The frequency with which spinal muscular atrophy (SMA) is found in newborns may be lower than previously thought, according to one-year data from an SMA screening program in the state of New York.
Based on expected disease frequency, the program anticipated that 20 to 38 of the more than 225,000 newborns screened would have tested positive for the neuromuscular disease, but only eight babies were identified as having SMA.
Results from other state screening programs underway will help to better assess SMA’s actual frequency in the U.S., the researchers said.
The study, “Implementation of population-based newborn screening reveals low incidence of spinal muscular atrophy,” was published in the journal Nature: Genetics in Medicine.
Spinal muscular atrophy is the most common genetic cause of death in infants and children, with an estimated frequency of between 1 in every 6,000 and 1 in every 11,000 births.
In most cases (95%–98% of all incidences), it is caused by the complete loss of exon 7 in the SMN1 gene, which affects the production of SMN, a protein essential for muscle health. Exons are the sections of a gene that contain instructions for protein production.
The existence of a second SMN gene, called SMN2, partly compensates for the loss of SMN1-produced SMN. Typically, the more SMN2 gene copies a person has, the less severe the disease.
SMA is inherited in an autosomal recessive manner, meaning a child must acquire two mutated copies of the SMN1 gene — one from the father and one from the mother — to develop the disease. People with only one defective SMN1 copy will not have this disease but will be carriers, meaning they can pass the mutation to their children.
Given the approval of a first SMA treatment — Spinraza, by Biogen — in late 2016, the findings of a pilot SMA newborn screening study in New York state, and the importance of early detection and treatment in preventing lifelong disability, SMA was added to the U.S. Recommended Uniform Screening Panel (RUSP) for newborns in 2018.
As of March, 19 states were screening all newborns for SMA, and others either had legislation pending or were running pilot screening programs. To date, none of these states have reported on SMA frequency based on their screening programs.
Newborns are screened for SMA via a genetic test that checks for the absence of exon 7 in both SMN1 copies. In some states, such as New York, the program also includes assessing SMN2 copy number in infants screening positive for SMA.
Researchers looked at data from Oct. 1, 2018, through Sept. 30, 2019 — the first full year of the New York state’s SMA newborn screening program.
Of the 225,093 infants screened, eight carried exon 7 deletions in both copies of SMN1. Three of these babies had two copies of SMN2 (likely to develop SMA type 1, a severe form), three had three copies (likely to develop type 2 or 3 disease), and two had at least four copies (likely to develop SMA type 3 or 4).
All infants were asymptomatic at diagnosis, and seven were treated with Zolgensma (by AveXis, a subsidiary of Novartis) — an SMA gene therapy approved in May 2019 — including two babies (with two and three SMN2 copies) initially treated with Spinraza.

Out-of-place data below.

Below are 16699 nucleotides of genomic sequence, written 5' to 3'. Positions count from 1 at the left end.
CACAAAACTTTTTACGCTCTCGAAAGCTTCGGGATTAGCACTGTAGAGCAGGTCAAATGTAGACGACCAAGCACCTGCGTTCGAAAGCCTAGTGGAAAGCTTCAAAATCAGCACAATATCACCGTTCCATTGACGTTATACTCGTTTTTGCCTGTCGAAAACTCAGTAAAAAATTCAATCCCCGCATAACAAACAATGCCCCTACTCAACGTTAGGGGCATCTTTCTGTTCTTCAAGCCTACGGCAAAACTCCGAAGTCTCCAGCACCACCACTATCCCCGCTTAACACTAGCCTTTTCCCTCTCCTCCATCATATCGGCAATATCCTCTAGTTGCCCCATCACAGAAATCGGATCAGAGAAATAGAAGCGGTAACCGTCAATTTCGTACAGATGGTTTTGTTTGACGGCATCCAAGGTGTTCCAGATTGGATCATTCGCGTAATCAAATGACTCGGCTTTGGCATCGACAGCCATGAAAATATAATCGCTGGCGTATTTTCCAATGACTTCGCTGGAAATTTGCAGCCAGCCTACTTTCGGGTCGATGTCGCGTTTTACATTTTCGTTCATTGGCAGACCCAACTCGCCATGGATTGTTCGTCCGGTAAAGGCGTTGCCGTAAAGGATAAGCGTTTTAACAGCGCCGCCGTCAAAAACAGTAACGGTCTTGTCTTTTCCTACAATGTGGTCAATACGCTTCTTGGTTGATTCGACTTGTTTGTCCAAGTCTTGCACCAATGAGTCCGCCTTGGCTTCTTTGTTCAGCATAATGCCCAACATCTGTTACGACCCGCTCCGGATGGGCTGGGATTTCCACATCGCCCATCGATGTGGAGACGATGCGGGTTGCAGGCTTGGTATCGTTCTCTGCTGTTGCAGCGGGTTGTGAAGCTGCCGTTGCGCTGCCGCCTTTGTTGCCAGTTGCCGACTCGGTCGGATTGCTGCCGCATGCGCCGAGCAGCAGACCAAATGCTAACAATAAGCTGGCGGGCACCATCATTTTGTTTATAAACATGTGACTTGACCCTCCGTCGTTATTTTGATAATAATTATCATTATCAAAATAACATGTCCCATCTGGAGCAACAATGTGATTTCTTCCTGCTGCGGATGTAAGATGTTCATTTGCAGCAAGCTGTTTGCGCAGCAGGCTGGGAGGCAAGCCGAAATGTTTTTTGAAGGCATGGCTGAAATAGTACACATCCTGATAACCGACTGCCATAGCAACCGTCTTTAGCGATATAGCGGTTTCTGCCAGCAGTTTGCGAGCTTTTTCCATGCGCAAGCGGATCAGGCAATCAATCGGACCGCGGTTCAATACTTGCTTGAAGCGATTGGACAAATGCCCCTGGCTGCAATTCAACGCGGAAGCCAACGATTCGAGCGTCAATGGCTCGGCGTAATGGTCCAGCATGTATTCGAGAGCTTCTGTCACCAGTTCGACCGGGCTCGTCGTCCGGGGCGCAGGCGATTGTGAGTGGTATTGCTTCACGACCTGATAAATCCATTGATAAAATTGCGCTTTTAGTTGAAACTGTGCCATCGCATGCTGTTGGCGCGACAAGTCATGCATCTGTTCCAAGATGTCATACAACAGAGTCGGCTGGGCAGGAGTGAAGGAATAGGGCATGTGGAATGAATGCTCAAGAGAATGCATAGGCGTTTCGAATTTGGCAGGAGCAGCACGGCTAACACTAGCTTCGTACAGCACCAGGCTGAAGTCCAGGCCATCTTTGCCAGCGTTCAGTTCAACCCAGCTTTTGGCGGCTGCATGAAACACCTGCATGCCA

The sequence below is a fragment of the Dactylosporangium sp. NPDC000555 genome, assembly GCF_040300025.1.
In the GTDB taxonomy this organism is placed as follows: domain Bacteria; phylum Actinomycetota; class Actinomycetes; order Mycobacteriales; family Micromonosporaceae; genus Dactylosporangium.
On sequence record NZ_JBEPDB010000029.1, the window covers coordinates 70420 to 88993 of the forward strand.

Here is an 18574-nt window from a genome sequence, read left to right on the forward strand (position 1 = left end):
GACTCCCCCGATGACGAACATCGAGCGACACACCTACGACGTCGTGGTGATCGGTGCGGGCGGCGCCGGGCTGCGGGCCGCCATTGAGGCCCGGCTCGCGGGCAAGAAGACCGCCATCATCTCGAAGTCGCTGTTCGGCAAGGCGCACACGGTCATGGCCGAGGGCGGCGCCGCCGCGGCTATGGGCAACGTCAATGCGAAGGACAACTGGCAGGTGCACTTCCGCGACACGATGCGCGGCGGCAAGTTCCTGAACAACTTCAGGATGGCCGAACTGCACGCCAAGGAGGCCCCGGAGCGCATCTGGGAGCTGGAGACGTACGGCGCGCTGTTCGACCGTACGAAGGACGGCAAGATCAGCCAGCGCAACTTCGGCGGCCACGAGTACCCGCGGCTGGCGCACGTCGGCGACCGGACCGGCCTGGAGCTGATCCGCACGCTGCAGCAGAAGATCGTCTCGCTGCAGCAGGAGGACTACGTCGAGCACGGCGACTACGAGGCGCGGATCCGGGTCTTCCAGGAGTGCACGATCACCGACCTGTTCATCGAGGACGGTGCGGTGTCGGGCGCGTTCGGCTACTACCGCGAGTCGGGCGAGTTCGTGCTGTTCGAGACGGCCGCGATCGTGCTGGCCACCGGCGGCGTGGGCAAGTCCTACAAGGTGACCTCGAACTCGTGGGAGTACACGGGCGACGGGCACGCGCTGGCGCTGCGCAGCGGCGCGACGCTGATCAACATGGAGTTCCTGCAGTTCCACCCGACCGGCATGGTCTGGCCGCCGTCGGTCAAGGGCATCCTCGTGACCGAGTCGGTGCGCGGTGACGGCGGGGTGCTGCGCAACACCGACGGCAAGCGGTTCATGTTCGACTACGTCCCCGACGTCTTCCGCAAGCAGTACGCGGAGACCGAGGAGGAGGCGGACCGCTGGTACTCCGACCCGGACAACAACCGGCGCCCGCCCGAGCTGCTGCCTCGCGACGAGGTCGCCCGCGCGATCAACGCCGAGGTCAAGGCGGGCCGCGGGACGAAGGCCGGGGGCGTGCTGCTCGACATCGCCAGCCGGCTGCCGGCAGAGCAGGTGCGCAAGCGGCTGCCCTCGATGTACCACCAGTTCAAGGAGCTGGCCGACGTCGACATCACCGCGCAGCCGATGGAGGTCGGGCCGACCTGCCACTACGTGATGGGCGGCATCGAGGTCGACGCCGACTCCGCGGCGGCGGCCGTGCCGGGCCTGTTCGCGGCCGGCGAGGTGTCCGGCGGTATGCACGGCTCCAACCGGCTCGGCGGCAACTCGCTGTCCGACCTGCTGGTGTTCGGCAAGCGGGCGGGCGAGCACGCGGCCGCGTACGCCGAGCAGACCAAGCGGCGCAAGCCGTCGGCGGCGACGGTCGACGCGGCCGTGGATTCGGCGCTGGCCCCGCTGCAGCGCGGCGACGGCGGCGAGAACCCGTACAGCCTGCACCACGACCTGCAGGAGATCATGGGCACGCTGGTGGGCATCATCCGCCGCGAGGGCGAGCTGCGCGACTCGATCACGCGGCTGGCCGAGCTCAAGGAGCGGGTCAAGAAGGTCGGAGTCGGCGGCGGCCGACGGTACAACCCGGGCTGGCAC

All continued to show no symptoms of the disease at a last follow-up (ranging from two to 12 months). One infant with at least four SMN2 copies was not treated, and “is being carefully monitored long-term for signs predictive of disease onset,” the researchers wrote.
None of the parents had reported knowing of a family history of SMA.
The team noted that, based on current SMA incidence estimates, 20 to 38 newborns were expected to screen positive for SMA among newborns in New York, a number far above the eight positive infants found.
The New York program had an SMA frequency of 1 in 28,137 births (range of 1 in every 14,259 to 55,525 births), which was between 2.6 and 4.7 times lower than expected (1 in 6,000 to 11,000 births).
Including data collected through the end of February — 15 positive cases among some 314,000 newborns screened — the resulting frequency was still low, about 1 in 21,000 births, the team noted.
This low SMA frequency, it added, cannot be solely attributed to the 2%–5% of SMA patients missed by newborn screening, due to other SMA-causing mutations than exon 7 deletion.
Instead, this discrepancy is likely due to imprecise or biased estimates (most are based on small European populations that may not be representative of the U.S. population), as well as better “informed reproductive decisions” such as “increased awareness, access to and uptake of carrier screening, genetic counseling, cascade testing, prenatal diagnosis, and advanced reproductive technologies,” the researchers wrote.
Longer-term data from this and other screening programs “will shed light on the true incidence” of SMA in the U.S., they added.
They also recommended strongly that screening programs continue, and expand across states.
“SMA newborn screening ensures equity in diagnosis of a common genetic condition in infants, such that affected children of families who cannot or choose not to undergo carrier screening … are universally afforded the same benefit of new, life-saving treatments that are most effective when identified prior to symptom onset,” the researchers wrote.
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